Marina Karamali graduated from The Bartlett School of Architecture UCL with a BSc in Architecture in 2008.

Her first attempt towards an architectural composition borrowed notions from the world of cinema and more specifically from Alfred Hitchcock’s Birds, Rear Window and Vertigo and attempted to translate them into the architectural space of a Los Angeles hotel.

Towards the close of her final year’s project she ventured into the field of “non-permanent” architecture, when influenced by the ‘Blur Building’ by Diller and Scofidio, she designed her own fog and water screens as part of a project for a School of Film Studies, in Tangiers; an occasion that allowed her to experiment with the particulars necessary to produce mock ups of these screens.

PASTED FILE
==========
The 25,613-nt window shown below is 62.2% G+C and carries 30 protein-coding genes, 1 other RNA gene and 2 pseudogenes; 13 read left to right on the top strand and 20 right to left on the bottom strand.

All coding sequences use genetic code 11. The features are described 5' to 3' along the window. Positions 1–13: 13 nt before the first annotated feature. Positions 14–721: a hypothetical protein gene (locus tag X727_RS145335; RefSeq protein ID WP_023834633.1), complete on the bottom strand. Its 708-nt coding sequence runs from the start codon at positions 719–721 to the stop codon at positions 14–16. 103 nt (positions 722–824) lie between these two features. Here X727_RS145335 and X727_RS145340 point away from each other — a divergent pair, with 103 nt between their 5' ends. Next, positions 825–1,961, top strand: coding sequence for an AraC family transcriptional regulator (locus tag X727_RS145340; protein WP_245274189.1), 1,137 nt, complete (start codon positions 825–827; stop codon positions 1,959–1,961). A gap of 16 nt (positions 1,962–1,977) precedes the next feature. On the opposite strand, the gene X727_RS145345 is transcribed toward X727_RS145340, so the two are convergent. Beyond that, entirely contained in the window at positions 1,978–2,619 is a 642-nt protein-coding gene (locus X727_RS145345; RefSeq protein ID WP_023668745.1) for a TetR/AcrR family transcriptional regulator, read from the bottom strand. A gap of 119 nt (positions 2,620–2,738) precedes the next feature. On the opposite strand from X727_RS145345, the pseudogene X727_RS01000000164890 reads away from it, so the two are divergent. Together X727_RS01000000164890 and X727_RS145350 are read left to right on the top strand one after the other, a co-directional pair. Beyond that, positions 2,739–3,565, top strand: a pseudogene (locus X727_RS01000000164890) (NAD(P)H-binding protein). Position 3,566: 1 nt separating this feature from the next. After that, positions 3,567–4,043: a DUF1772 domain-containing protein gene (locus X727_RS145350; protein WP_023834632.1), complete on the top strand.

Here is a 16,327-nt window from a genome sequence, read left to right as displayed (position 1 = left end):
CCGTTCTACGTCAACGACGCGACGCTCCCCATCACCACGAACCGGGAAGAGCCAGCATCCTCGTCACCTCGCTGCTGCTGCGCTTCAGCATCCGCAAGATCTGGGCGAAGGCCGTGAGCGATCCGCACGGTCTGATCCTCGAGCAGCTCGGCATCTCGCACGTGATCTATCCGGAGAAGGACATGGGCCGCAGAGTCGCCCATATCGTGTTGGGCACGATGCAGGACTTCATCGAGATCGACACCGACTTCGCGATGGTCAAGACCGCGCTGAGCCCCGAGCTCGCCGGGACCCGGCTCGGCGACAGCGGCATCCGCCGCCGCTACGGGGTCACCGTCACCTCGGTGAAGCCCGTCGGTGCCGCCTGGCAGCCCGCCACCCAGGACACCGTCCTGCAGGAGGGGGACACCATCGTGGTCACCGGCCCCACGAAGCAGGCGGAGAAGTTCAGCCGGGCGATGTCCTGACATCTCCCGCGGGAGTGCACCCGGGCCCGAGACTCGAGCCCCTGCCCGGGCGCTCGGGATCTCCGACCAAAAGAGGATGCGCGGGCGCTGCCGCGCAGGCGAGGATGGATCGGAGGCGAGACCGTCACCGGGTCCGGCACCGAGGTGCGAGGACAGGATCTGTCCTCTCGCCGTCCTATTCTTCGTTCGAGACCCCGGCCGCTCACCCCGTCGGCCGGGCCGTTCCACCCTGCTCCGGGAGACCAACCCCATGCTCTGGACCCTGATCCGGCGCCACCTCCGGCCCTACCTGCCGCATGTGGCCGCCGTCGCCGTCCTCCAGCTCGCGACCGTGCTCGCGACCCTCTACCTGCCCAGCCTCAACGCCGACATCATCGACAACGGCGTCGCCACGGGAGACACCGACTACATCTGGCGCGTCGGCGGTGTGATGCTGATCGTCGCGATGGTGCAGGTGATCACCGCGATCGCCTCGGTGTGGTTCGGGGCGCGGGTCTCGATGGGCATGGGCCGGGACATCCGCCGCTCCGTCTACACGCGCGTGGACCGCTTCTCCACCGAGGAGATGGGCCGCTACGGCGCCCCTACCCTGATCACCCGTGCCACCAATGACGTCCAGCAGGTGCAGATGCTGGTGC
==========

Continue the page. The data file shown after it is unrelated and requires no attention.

Through these projects, and in relation to her attendance to a short course on Filmmaking at Central St. Martins, she theoretically and practically explored the relationship between ‘moving image’ and ‘static building’ by drawing parallels on film and architecture.

She then worked as a Part 1 Architectural Assistant at BETA PLAN Architects and Planners, in Athens, Greece. While there she was involved in a number of different projects, such as the Costa Navarino Hotel Development at Messinia, the Thessaloniki Underground and the Museum of Greek Folk Art in the listed area at the centre of Athens.

She then attended a Masters Degree course in Architecture and Digital Media at the University of Westminster, where she graduated with a distinction in 2010. Her thesis project focused on the exhibition space of contemporary museum design and proposed an architecture including interactive/responsive conditions for a more experiential and educational visit.

During the first Diploma Year she explored the notion of fetish which translated in an architectural proposal in Moscow. Currently she attends the second Diploma Year at the University of Westminster in London.

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